If you’re a healthy person who’s practicing social distancing, you probably aren’t going to get infected — or if you are, it’ll probably take some time for the infection to occur. That makes it hard to do a real comparison between the vaccinated and unvaccinated groups. Maybe they both end up the same because no one in either group was exposed to the pathogen. If that’s the case, the trial hasn’t told us anything useful. Alternatively, adequate exposure to the virus might happen only after many months or a year, slowing down the testing process.

That’s the case for using challenge trials, in which participants are immediately exposed to the virus, with no delays or uncertainty about the share of volunteers who have actually been exposed and thus have had their vaccinations tested adequately. Eyal, Lipsitch, and Smith have argued for a challenge trial (or trials) to replace Phase III, the last step before deployment. But they’ve also been clear that challenge trials can’t be used on the elderly or immunocompromised, which limits their value as a Phase III tool.

Advocates of human challenge trials for SARS-CoV-2 generally agree that only young, healthy participants with the lowest possible mortality risk from the virus should be purposefully infected; it would be unacceptably risky to purposely infect an elderly person or someone with hypertension. That’s why Memoli argues that a challenge trial might be more appropriate as a replacement for Phase II, with Phase III involving normal trials among various groups.

Using challenge trials with only young, healthy people raises a problem that Fauci, Collins, Corey, and Mascola note in their Science paper: “Partial efficacy in young healthy adults does not predict similar effectiveness among older adults with major cofactors associated with COVID-19 disease, nor would it prove reduction of transmissibility to major susceptibility groups.”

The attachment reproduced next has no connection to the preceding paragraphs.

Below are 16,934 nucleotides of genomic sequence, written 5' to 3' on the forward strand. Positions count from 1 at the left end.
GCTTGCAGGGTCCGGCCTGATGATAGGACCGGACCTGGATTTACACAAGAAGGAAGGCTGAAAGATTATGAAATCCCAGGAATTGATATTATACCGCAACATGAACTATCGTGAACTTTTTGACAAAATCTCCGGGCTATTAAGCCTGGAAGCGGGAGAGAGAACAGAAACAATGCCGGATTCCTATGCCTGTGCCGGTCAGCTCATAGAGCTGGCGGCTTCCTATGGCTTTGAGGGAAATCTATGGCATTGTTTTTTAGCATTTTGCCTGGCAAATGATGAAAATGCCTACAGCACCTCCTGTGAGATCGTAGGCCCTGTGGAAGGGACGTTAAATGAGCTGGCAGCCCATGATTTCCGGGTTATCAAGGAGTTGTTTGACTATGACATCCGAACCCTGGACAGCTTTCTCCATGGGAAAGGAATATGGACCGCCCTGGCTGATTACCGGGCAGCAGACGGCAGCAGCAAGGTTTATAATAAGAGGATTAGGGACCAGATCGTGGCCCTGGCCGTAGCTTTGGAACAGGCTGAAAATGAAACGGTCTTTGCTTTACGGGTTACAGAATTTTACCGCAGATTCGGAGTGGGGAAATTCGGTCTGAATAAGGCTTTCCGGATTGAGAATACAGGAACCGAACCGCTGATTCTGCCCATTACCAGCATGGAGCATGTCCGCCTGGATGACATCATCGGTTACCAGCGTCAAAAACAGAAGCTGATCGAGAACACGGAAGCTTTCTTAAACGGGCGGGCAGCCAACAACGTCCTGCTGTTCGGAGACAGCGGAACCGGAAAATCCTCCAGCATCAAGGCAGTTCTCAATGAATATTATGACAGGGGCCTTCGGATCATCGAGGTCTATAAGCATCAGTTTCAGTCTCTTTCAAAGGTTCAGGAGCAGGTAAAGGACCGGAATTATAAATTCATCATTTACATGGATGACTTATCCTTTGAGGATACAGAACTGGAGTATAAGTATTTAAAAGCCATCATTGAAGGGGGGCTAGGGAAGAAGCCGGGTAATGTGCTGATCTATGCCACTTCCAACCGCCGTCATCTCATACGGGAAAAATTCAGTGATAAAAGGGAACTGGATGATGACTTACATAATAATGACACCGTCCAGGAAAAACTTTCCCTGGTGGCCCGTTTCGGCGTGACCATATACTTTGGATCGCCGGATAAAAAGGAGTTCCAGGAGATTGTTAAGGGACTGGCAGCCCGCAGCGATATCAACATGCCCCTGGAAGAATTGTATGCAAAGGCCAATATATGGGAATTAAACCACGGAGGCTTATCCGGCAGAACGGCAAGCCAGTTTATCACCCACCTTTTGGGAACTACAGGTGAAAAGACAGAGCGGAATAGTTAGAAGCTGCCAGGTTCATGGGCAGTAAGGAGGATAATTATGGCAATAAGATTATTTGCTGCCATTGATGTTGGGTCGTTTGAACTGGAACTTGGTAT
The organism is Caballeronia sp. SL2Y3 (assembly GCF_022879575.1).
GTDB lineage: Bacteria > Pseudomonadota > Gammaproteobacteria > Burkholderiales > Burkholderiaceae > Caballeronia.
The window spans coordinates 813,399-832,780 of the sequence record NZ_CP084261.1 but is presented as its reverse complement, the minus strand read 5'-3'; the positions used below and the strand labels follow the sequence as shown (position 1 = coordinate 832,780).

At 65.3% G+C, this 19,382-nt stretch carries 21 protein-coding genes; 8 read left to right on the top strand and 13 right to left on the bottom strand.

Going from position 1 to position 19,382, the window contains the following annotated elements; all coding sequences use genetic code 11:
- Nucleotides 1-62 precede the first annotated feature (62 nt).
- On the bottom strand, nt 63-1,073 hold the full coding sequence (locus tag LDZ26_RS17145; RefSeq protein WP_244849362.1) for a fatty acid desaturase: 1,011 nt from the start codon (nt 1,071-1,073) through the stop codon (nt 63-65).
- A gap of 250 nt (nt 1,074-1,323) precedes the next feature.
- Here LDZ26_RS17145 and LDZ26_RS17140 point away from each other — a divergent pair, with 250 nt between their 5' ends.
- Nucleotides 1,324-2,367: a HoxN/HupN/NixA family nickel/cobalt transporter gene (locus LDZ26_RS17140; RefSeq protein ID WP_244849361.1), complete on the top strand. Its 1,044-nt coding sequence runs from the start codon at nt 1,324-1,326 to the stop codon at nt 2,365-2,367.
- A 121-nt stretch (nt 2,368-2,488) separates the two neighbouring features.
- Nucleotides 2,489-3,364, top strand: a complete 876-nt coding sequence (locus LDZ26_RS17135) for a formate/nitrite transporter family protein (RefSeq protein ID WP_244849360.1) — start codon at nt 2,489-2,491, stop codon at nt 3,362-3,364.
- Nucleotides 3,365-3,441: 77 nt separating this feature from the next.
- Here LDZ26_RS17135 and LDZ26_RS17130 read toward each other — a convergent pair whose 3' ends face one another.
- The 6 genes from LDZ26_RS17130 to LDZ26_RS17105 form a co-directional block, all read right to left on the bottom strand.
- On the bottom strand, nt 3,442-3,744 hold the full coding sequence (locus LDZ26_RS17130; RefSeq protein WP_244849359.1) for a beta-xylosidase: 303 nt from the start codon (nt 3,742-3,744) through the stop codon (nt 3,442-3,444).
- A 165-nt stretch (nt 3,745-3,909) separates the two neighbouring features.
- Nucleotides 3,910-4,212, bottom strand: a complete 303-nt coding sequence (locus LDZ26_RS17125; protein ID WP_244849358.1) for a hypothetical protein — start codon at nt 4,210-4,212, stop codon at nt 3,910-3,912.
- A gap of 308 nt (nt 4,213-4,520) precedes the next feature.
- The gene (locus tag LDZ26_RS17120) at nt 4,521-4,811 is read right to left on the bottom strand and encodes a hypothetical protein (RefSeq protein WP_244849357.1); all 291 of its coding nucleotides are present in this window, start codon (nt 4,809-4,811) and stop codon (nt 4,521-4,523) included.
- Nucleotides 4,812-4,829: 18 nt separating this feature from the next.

In other words, a vaccine that works on young adults may not work on everybody else, particularly people who are most vulnerable to infection. That’s another reason Memoli suggests using a challenge trial as a Phase II test, to be followed by a traditional Phase III that would include a broader set of research participants. We would first see if the vaccine works on young people, then test it on everyone if it does. “It would be highly unlikely that it’s protective in old people and kids if it’s not protective in young healthy people,” Memoli says.

The inverse — “If it’s protective in young healthy adults, it’s protective in kids and seniors” — is not necessarily true, but if a vaccine works in young adults and not in other groups, that gives researchers valuable information that could help them alter the dose or add adjuvants so that it does work in those other populations.

A challenge study could also help enhance researchers’ understanding of the underlying virus, even if the vaccine being tested doesn’t work. “You know exactly who these people were, everything about them,” Memoli says. “You could be measuring gene response hours after giving the virus. … If the vaccine works or doesn’t work, you can actually get data that allows you to determine why the vaccine worked or didn’t work.” Larger-scale traditional studies generally don’t produce data that granular or useful.

The nuts and bolts of a human challenge study

Let’s say there’s a vaccine that’s made it out of Phase I testing. It’s safe for human consumption, and now researchers have to figure out if it works. A couple of vaccine candidates seem near or at this point, so this is a likely scenario in the next few weeks or months. What needs to happen, then, for a human challenge trial to work?

As Memoli explains, you would first need to develop a model of the virus with which to expose volunteers. The process of choosing the dose you want to use and building a model of what to expect in a challenge trial is a bit like conducting a challenge trial in miniature.

First, researchers give a very weak dose of the virus to a small group (say, five people). If enough of them (say, three out of five) get sick, then researchers get 10 to 15 more people and dose them. If enough of them get sick (Memoli suggests 70 percent as a threshold), then researchers know they’ve picked a strong enough dose.

But the lowest dose sometimes doesn’t get enough people sick to be useful. So then researchers up the dose a bit and dose five more people to see if enough get sick. This process continues until they eventually have a sample of 20 people who’ve all gotten the same dose — and enough of whom have subsequently fallen ill — to clear the threshold for how potent the dose has to be.

This whole process typically takes about 50 people, Memoli says. A riskier, sped-up version would involve testing multiple doses simultaneously or closely staggered: a very low dose to five people, a higher dose to five more, a yet-higher dose to five more, and so on. The weakest dose to pass the threshold then gets ramped up to another 10 to 15 people until you get the sample of 20 necessary to proceed.